Holy war: army Rabbinate in charge now of IDF’s “fighting spirit” / PL exclusive

Posted: August 28th, 2009 | Author: | Filed under: In the News, The Right, war | Tags: , , , , , , | 4 Comments »
bri-gen avichai rontzki, head of the army Rabbinate

bri-gen Avichai Rontzki, head of the army Rabbinate

The influence of radical Jewish thinking is spreading throughout the ranks of the IDF. The official IDF site is now stating that the role of the army Rabbinate – previously limited to providing the soldiers’ religious needs – includes now also a responsibility over the army’s “fighting spirit”.

The Rabbinate is providing on the army’s web site weekly lessons from the Torah portions, to be passed to the soldiers by the units’ Rabbis. These lessons include sometimes references to “holy war” and analogies between biblical battles and those of recent days.

This week’s lesson (“Ki Tezeh” portion), for example, includes the somewhat obscure instruction “to see the enemy for what it is” (my translation):

Going into war, it is very important to be aware that we are facing an enemy. The bible gives us several examples in which an enemy, having been beaten in battle, took advantage of the Israeli merciful heart, and deceived us into thinking that he has left his hatred towards us behind him… when the definition of the enemy as such is clear, one can carry out the mission in a determined way, and without much confusion.

I believe these words – published here for the first time – should be seen in the context of the debate over the IDF’s conduct in the operation Cast Lead, and maybe even in the larger sense of our relations with the Palestinians.

After operation Cast Lead, it was reveled that some publications which were handed to the soldiers at frontline units by the army Rabbinate included extreme nationalistic massages. One booklet even praised cruel behavior during war:

“When you show mercy to a cruel enemy, you are being cruel to pure and honest soldiers. This is terribly immoral. These are not games at the amusement park where sportsmanship teaches one to make concessions. This is a war on murderers. ‘A la guerre comme a la guerre.’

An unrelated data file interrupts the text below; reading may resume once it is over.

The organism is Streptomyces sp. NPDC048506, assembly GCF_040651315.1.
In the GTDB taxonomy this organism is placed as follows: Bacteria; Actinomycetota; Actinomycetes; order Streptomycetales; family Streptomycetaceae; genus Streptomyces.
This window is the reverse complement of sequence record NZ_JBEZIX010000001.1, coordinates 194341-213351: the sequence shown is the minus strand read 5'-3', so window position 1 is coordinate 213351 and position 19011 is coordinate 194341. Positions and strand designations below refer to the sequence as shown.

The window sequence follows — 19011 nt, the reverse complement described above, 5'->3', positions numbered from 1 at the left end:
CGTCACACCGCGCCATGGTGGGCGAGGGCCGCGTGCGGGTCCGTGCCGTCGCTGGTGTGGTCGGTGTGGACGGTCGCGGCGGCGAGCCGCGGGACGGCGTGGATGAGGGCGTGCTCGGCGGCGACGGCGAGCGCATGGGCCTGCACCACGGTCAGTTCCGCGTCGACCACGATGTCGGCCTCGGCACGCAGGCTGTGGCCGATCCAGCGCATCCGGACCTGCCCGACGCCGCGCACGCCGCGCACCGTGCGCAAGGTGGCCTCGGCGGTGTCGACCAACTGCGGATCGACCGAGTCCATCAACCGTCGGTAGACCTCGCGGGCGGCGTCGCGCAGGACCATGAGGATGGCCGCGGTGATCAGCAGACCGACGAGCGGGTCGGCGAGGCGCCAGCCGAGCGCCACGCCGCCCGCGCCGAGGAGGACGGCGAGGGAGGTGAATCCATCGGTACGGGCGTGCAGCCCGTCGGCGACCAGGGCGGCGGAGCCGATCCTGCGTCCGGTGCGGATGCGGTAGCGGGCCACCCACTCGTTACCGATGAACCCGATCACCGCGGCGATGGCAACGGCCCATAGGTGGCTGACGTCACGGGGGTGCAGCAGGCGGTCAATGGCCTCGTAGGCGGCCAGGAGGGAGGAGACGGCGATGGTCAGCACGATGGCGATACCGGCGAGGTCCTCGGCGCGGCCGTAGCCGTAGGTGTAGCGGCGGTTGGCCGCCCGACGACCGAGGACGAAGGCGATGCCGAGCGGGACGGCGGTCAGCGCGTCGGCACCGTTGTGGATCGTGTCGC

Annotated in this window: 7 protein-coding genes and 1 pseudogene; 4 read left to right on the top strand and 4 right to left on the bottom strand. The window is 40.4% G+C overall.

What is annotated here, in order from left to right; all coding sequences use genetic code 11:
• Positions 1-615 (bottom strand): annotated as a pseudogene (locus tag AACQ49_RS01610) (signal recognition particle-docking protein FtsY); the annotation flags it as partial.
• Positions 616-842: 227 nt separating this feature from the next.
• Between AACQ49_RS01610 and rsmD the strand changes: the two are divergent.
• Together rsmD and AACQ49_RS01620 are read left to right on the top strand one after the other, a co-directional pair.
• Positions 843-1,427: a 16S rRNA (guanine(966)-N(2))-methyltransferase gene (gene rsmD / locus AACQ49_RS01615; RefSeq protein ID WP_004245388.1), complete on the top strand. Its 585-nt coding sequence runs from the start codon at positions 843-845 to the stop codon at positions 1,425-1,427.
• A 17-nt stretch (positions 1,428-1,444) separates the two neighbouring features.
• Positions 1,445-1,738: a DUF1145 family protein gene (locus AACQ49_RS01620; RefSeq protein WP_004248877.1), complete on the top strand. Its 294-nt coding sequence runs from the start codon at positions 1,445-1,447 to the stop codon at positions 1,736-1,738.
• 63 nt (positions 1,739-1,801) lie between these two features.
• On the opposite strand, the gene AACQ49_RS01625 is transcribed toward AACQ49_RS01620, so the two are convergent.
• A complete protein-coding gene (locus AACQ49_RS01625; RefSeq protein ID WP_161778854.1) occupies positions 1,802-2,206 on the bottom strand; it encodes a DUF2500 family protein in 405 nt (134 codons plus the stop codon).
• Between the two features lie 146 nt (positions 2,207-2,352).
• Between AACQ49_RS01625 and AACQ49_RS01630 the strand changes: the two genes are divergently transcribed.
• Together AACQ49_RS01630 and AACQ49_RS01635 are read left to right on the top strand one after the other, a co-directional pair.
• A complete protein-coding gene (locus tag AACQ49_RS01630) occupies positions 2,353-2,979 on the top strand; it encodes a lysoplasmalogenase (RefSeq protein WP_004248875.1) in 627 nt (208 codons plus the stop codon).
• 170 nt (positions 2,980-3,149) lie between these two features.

At the time, the army claimed that these publications did not represent the IDF’s values, and chief off staff Gabi Ashkenazi ordered the head of the Rabbinate, brigadier general Avichai Rontzky, to examine how did some of the political messages found their way to these booklets. Ashkenazy, however, didn’t fire Rontzki as some people demanded. The chief of staff – as well as other senior officers – even praised the head of the Rabbinate for sending his rabbis “to the frontlines” in the Gaza operation (during the fighting, it was reveled, some rabbis included in their lectures to the soldiers some extreme right-wing views and ideas, and there were even cases of ecstatic dances with torah books before entering the Gaza strip).

Ever since its founding in 1948, the military Rabbinate dealt mainly with the personal issues involved in maintaining a Jewish life in the army – such as keeping the army kitchens kosher and providing answers to everyday dilemmas, such as the duties of a soldier during the holy day of Shabbat. But ever since brigadier general Rontzki took over the Rabbinate, there is a growing tendency to introduce the radical Jewish though into the army, at all levels. Rontzki himself is one of the founders of Itamar, a settlement near Nablus known for the hard line ideology of its people and the regular confrontations with the Palestinians living in the area.

There is no doubt that the army is well aware of Rontzki’s views and actions (after all, they even made it to the NYT). Rontzki caused some more controversies in the last few months when he spoke against women and gays service in the army. His ideas regarding Jewish morality during battle are controversial even in today’s not-so-restrained-IDF. Recently, the army even forbade Rontzki from speaking in an academic panel on “morality in the battlefield”, fearing another scandal. But it seems that the IDF is more concerned with the PR damage done by Rontzki that with his actual messianic views. When the official IDF website is stating that morality and fighting spirit falls now under the jurisdiction if its Rabbinate, one can appreciate just how far we have gone with our holy war.

(thanks for Assaf S. for the link to the Rabbinate site)

4 Comments on “Holy war: army Rabbinate in charge now of IDF’s “fighting spirit” / PL exclusive”

  1. 1 Aviv said at 2:55 am on August 28th, 2009:

    1. What’s “exclusive” about a translated piece from the IDF website and a topic that’s been beaten to death in Israeli mainstream media?
    2. I agree this is somewhat worrisome, but the IDF has plenty of other offices writing to soldiers and commanders about more humanistic values, like the Education Corps. So essentially there’s a power struggle within the IDF over its religious and moral character and your blog post misrepresents it as a done-deal takeover by the wacko settlers.